How to create a Google Chrome extension

How to create a Google Chrome extension

I don't write Chrome extensions often, it's usually once in a couple of years, and every time I come back to building one - it's really painful to remember how to go about using the API.

Google documentation is comprehensive, however, I just don't have the attention span to sift through so many pages, a sea of documentation that's extremely verbose, and sometimes confusing without a strong cup of coffee.

Anyway, getting back to the point of this article - I will run through a basic extension to help save you an hour or two of pulling out your hair.

The manifest file

First things first, you are going to need a settings file called "manifest.json" - which lists and controls permissions, where your files are, and so forth.

  "name": "My Fancy Extension",
  "version": "0.0.1",
  "description": "Something cool is coming",
  "permissions": [
  "icons": {
    "16": "icons/app-icon.png",
    "48": "icons/app-icon48px.png",
    "128": "icons/app-icon128px.png"
  "background": {
    "service_worker": "service_worker.js"
  "host_permissions": [
  "manifest_version": 3

We use the "contextMenus" permission to create menu items on the mouse right-click menu. The "tabs" permission is used to open a new tab.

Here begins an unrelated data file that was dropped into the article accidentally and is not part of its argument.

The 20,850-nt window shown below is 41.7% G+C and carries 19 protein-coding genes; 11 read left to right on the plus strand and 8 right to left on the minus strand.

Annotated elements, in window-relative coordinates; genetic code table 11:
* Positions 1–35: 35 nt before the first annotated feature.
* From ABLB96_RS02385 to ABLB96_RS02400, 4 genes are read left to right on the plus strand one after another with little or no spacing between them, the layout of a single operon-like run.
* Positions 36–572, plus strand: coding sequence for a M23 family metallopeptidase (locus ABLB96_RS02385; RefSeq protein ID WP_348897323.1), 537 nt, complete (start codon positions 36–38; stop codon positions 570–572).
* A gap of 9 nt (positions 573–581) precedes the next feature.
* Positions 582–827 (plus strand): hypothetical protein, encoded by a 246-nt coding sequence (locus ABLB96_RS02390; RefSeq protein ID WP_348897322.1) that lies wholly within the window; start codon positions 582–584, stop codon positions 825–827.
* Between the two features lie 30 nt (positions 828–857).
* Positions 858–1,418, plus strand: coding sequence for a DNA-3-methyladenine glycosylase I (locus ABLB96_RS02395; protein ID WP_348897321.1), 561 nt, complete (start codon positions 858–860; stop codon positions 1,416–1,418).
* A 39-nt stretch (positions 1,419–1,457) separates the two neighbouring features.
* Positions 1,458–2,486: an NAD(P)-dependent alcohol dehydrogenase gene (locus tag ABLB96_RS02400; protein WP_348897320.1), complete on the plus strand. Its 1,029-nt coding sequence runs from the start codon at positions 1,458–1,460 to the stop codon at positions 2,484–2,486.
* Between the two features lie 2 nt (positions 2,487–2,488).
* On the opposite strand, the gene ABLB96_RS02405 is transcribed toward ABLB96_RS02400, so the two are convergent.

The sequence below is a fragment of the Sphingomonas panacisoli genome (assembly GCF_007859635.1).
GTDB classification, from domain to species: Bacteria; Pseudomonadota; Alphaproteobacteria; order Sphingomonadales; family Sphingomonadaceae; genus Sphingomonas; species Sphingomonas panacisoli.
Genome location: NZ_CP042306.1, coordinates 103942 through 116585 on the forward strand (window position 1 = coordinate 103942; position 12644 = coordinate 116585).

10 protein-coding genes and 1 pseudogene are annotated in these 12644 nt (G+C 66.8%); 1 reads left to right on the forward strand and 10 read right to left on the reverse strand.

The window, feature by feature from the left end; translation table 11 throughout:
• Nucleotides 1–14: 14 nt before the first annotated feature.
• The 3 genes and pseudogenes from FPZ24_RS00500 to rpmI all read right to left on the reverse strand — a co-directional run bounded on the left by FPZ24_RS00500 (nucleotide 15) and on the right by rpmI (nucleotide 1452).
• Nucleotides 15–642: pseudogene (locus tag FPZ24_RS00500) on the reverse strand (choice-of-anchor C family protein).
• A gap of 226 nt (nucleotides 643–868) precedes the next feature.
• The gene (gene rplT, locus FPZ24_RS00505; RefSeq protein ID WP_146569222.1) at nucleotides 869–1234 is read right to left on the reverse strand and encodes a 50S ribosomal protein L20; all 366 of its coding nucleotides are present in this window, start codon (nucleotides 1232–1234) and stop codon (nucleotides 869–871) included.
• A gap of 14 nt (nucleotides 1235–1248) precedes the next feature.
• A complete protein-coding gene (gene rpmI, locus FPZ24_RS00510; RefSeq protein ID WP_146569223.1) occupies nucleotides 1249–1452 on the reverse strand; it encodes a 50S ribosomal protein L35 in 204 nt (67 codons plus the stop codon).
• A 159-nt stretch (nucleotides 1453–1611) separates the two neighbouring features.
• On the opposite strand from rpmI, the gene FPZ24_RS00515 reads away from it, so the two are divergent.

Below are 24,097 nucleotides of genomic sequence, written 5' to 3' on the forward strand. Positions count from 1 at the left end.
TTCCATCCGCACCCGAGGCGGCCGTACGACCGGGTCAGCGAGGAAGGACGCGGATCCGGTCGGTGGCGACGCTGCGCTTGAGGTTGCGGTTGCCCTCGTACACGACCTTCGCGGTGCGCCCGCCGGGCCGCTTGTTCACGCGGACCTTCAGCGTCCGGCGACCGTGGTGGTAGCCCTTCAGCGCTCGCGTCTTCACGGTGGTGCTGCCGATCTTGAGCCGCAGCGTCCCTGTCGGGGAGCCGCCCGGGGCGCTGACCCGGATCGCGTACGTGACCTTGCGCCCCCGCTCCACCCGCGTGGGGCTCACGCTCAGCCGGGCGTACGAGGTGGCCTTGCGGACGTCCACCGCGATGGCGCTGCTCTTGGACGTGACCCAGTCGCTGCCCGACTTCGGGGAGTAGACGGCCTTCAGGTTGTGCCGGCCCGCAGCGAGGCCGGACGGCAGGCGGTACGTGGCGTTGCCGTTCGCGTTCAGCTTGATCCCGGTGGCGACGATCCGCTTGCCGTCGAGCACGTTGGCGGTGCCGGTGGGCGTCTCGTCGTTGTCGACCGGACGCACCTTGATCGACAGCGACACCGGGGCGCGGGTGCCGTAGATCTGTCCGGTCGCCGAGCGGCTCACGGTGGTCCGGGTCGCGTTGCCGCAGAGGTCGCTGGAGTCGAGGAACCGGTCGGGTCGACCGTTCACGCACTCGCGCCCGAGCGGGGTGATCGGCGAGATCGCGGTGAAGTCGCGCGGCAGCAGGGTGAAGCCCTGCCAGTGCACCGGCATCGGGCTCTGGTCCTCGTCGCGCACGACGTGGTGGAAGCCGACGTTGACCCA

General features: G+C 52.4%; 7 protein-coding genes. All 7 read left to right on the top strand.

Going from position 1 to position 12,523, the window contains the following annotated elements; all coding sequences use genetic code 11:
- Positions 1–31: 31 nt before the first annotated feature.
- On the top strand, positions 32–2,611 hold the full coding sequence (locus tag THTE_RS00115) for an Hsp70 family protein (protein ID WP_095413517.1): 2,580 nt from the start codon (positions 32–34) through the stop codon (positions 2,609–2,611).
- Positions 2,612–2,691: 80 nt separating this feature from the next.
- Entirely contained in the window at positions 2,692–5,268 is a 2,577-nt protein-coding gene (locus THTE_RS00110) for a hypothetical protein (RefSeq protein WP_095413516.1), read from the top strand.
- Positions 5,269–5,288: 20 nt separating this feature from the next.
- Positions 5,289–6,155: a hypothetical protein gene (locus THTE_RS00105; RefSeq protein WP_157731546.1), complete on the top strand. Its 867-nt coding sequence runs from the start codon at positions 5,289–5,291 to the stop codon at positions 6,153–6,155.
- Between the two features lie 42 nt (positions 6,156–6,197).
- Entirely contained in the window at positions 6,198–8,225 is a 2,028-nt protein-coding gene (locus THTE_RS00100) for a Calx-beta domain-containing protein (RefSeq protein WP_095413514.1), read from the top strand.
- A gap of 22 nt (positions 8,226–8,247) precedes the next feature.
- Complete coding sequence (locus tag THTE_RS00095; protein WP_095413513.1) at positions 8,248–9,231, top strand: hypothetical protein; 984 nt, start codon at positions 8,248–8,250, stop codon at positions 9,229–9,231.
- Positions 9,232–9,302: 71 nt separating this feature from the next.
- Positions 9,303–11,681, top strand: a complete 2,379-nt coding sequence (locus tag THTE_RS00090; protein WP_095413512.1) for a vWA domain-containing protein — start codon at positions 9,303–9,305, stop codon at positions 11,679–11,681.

The background service worker

This is essentially our application main and will contain all the code needed to install and use our extension.

You can name the file whatever you want to, so long as the name in your manifest matches the file name.

// First we create a right-click context menu
chrome.runtime.onInstalled.addListener(() => {
    id: "SearchGoogle",
    title: "Search Google for something",
    contexts: ["all"]

// Next respond to the event when the above is clicked.
chrome.contextMenus.onClicked.addListener(event => {
// Notice "SearchGoogle" matches the context menu ID above.
  if (event.menuItemId == "SearchGoogle") {
       // Similar to regular events in the browser
       // - you can access the event object and grab
       // - the text the user has highlighted
       const text = event.selectionText;
       const baseUrl = ""

       // Next - create a new tab and open the URL.
       chrome.tabs.create({url: baseUrl + text});


That's really all there is to creating a basic extension. Even though this is a very simple implementation, it's quite powerful and you can get a lot of mileage from just adding menu items to the context menu.

To keep things simple, I did not add validation or separate out the logic into functions, however, you get the idea and can use this as a starting point to expand upon.

Happy extension building, check back soon - I'll be covering a more advanced extension with a setup wizard and popup window.